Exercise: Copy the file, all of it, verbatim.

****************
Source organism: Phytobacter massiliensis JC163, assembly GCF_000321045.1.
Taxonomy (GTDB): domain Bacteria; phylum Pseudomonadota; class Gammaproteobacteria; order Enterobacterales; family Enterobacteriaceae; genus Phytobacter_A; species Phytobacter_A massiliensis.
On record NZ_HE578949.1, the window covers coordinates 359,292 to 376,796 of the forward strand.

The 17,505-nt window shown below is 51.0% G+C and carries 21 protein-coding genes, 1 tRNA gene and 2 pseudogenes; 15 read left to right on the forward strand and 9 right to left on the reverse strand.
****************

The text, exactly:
Source organism: Phytobacter massiliensis JC163, assembly GCF_000321045.1.
Taxonomy (GTDB): domain Bacteria; phylum Pseudomonadota; class Gammaproteobacteria; order Enterobacterales; family Enterobacteriaceae; genus Phytobacter_A; species Phytobacter_A massiliensis.
On record NZ_HE578949.1, the window covers coordinates 359,292 to 376,796 of the forward strand.

The 17,505-nt window shown below is 51.0% G+C and carries 21 protein-coding genes, 1 tRNA gene and 2 pseudogenes; 15 read left to right on the forward strand and 9 right to left on the reverse strand.